Recursion parameters for some sample textures:

even texture: N=4,
(p_{1},q_{1})=(0,1),
(p_{2},q_{2})=(1,0),
(p_{3},q_{3})=(1,1).

odd texture: N=3,
(p_{1},q_{1})=(0,1),
(p_{2},q_{2})=(1,0).

cross texture: N=4,
(p_{1},q_{1})=(1,1),
(p_{2},q_{2})=(1,-1),
(p_{3},q_{3})=(2,0).

tee texture: N=4,
(p_{1},q_{1})=(1,1),
(p_{2},q_{2})=(1,0),
(p_{3},q_{3})=(1,-1).

top introduction algorithm generalizations references

- Sporadic decorrelation:
after the texture is completed,
a fraction f
_{spor}of the a_{i,j}'s can be flipped to 1-a_{i,j}. Set f_{spor}=1 to convert the dark-triangle texture to the bright-triangle texture, and set it to intermediate values to make other examples. - Propagated decorrelation:
each time the recursion rule
is applied, a fraction f
_{prop}of the a_{i,j}'s can be flipped to 1-a_{i,j}. Set f_{prop}=1 to make the odd texture, and set it to intermediate values to make other examples. - Textures may be XORed with one another, and with randomly superimposed profiles of arbitrary shape. This is a further generalization of sporadic and propagated decorrelation.
- The "pixels" represented by a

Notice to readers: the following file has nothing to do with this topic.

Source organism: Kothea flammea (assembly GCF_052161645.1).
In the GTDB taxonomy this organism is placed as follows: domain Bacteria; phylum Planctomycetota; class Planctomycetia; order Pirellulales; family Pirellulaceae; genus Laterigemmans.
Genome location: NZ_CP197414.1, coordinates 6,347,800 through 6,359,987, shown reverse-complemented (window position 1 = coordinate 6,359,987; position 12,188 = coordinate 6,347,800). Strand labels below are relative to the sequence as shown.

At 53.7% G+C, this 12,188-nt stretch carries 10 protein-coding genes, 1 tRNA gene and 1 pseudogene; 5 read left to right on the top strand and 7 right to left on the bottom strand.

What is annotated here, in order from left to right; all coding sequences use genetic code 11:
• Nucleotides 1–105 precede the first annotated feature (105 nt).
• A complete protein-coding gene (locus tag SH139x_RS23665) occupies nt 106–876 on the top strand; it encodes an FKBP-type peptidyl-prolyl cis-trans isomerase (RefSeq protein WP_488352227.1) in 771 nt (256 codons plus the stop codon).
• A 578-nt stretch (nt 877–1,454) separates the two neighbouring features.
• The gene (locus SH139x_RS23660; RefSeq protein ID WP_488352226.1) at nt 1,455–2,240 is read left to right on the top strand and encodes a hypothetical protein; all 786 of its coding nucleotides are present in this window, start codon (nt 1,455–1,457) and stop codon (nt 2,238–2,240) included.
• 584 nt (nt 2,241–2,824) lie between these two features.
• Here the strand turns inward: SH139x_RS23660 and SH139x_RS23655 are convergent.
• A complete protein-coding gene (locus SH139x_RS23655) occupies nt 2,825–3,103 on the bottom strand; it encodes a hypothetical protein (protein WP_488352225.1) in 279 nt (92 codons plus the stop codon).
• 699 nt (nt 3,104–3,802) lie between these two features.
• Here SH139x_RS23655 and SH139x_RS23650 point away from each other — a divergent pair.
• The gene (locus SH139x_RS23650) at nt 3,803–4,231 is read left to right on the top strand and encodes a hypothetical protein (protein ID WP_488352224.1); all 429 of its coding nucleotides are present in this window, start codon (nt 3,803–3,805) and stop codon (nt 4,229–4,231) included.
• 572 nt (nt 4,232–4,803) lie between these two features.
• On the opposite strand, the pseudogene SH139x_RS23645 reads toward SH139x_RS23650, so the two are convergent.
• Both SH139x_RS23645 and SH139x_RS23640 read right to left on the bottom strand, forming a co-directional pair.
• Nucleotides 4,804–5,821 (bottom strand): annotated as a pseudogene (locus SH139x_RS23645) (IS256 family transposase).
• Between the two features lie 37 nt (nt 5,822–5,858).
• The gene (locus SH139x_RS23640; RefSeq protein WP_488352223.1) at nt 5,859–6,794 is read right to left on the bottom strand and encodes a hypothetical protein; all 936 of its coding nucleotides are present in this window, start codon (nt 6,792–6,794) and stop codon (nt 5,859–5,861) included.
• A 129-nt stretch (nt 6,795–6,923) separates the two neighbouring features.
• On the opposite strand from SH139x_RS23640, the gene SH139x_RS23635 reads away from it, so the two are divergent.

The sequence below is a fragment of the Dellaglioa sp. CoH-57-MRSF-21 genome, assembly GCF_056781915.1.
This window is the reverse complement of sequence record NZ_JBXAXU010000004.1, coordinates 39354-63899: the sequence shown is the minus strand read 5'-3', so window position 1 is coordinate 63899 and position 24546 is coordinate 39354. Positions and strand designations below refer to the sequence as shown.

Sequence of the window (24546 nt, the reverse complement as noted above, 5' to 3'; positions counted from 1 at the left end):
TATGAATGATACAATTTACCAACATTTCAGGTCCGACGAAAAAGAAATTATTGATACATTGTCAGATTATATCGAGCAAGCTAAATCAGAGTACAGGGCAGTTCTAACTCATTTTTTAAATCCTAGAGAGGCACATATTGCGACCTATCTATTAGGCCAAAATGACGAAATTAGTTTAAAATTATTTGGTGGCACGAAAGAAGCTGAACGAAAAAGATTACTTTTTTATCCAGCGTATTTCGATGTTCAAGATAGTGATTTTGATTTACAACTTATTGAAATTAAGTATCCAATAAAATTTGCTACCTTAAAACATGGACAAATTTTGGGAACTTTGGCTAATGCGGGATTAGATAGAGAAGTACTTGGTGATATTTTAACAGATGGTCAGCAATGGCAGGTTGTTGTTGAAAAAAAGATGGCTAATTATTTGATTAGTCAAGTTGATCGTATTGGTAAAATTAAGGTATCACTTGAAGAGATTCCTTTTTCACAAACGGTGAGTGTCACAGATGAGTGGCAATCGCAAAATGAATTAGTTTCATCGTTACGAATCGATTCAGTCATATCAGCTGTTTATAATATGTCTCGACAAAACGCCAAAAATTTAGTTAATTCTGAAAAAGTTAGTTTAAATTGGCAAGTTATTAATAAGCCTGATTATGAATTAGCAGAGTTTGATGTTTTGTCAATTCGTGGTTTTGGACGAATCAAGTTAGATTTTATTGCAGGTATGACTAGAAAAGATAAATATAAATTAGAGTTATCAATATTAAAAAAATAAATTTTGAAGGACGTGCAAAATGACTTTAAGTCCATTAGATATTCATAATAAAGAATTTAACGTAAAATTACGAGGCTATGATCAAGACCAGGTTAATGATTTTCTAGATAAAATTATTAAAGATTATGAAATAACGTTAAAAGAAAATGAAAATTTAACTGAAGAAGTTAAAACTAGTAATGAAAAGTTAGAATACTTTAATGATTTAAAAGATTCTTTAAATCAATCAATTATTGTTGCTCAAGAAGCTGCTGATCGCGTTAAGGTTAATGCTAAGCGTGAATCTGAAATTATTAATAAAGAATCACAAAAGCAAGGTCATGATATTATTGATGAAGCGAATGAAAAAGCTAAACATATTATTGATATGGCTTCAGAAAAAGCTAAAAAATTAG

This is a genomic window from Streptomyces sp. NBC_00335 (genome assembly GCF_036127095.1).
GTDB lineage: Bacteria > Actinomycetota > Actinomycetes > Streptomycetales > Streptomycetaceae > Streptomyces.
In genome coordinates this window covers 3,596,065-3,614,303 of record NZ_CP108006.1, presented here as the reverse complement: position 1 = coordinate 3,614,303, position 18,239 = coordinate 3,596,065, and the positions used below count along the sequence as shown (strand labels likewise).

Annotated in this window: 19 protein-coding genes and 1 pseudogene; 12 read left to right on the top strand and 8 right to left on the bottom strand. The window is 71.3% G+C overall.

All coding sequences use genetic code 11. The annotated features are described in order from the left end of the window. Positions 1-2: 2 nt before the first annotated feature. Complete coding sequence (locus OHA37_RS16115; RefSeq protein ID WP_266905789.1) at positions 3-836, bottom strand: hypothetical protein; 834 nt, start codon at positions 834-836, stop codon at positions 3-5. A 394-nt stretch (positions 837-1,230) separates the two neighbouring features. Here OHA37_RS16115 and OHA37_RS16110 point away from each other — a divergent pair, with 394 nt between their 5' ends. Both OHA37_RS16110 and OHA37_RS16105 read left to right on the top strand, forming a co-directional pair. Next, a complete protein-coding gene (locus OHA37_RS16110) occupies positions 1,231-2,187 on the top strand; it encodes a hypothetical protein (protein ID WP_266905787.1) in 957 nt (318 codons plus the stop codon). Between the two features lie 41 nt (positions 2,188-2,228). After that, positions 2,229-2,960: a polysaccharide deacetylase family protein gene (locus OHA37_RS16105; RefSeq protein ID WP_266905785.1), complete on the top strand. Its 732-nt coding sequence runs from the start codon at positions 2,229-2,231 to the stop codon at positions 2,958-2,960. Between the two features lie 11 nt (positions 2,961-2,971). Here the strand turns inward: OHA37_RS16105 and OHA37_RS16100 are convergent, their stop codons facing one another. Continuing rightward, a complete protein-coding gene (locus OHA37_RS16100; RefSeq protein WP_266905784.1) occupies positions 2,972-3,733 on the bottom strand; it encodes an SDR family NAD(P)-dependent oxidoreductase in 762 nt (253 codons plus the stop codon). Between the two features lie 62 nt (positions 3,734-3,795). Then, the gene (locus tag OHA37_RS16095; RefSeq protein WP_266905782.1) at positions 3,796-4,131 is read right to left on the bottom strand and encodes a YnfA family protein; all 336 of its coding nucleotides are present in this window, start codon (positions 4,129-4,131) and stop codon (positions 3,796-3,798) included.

_{i,j}=0 or 1 need not be rendered just as black or white, but could be arbitrary colors, or line elements at different orientations, or windows onto other textures. - Textures may be constructed on other lattices (e.g., hexagonal).
- The values assigned to the pixels a
_{i,j}need not be binary. For example, they could be drawn from the set {0, 1, ..., N-1}, with addition interpreted mod N. More generally, they could be drawn from any group, not necessarily abelian. The summation in the recursion rule is interpreted accordingly. - The operation need not be addition. But there are constraints, in order to guarantee ergodicity. Download a VSS 2005 poster about this.
- The lattice of "pixels" may be created in 3 (or more) dimensions, and a texture may be produced from a 2-d slice.

Julesz, B., Gilbert, E.N., Shepp, L.A., & Frisch, H.L. (1973)
Inability of humans to discriminate between
visual textures that agree in second-order statistics -- revisited.
Perception 2, 391-405 (1973).

Caelli, T., Julesz, B., & Gilbert E.N. (1978) On perceptual analyzers underlying visual texture discrimination. Part II. Biological Cybernetics 29, 201-214.

Julesz, B., Gilbert, E., and Victor, J.D. (1978) Visual discrimination of textures with identical third-order statistics. Biological Cybernetics 31, 137-140.

Victor, J.D. and Brodie, S. (1978) Discriminable textures with identical Buffon needle statistics. Biological Cybernetics 31, 231-234.

Maddess, T. & Nagai Y. (2001) Discriminating isotrigon textures. Vision Res. 41, 3837-3860.

Maddess, T., Davey, M. & Yang, E. (1999) Discrimination of complex textures by bees. J. Comp. Physiol. A, 184, 107-177.

Other references from our lab related to visual texture and form processing

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Bulgarian translation of this page created by Stoil Dragomirov

Indonesian translation of this page created by Jordan Silaen at ChameleonJohn